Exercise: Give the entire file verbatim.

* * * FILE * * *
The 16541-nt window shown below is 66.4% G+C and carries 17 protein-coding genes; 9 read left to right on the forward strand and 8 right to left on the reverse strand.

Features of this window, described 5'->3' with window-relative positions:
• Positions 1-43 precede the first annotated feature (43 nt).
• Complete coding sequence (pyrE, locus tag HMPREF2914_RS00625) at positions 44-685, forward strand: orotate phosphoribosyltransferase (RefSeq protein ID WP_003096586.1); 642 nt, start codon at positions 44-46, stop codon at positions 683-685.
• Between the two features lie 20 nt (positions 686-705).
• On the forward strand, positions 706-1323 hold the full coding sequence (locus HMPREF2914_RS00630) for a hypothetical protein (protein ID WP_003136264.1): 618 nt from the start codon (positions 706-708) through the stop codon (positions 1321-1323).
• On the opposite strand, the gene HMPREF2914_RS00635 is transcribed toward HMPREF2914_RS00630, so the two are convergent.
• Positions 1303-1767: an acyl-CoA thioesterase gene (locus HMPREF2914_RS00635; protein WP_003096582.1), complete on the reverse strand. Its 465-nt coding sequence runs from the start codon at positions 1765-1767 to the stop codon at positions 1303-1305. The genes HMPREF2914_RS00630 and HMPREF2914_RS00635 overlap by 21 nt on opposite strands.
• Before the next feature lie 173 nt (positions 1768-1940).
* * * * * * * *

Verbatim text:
The 16541-nt window shown below is 66.4% G+C and carries 17 protein-coding genes; 9 read left to right on the forward strand and 8 right to left on the reverse strand.

Features of this window, described 5'->3' with window-relative positions:
• Positions 1-43 precede the first annotated feature (43 nt).
• Complete coding sequence (pyrE, locus tag HMPREF2914_RS00625) at positions 44-685, forward strand: orotate phosphoribosyltransferase (RefSeq protein ID WP_003096586.1); 642 nt, start codon at positions 44-46, stop codon at positions 683-685.
• Between the two features lie 20 nt (positions 686-705).
• On the forward strand, positions 706-1323 hold the full coding sequence (locus HMPREF2914_RS00630) for a hypothetical protein (protein ID WP_003136264.1): 618 nt from the start codon (positions 706-708) through the stop codon (positions 1321-1323).
• On the opposite strand, the gene HMPREF2914_RS00635 is transcribed toward HMPREF2914_RS00630, so the two are convergent.
• Positions 1303-1767: an acyl-CoA thioesterase gene (locus HMPREF2914_RS00635; protein WP_003096582.1), complete on the reverse strand. Its 465-nt coding sequence runs from the start codon at positions 1765-1767 to the stop codon at positions 1303-1305. The genes HMPREF2914_RS00630 and HMPREF2914_RS00635 overlap by 21 nt on opposite strands.
• Before the next feature lie 173 nt (positions 1768-1940).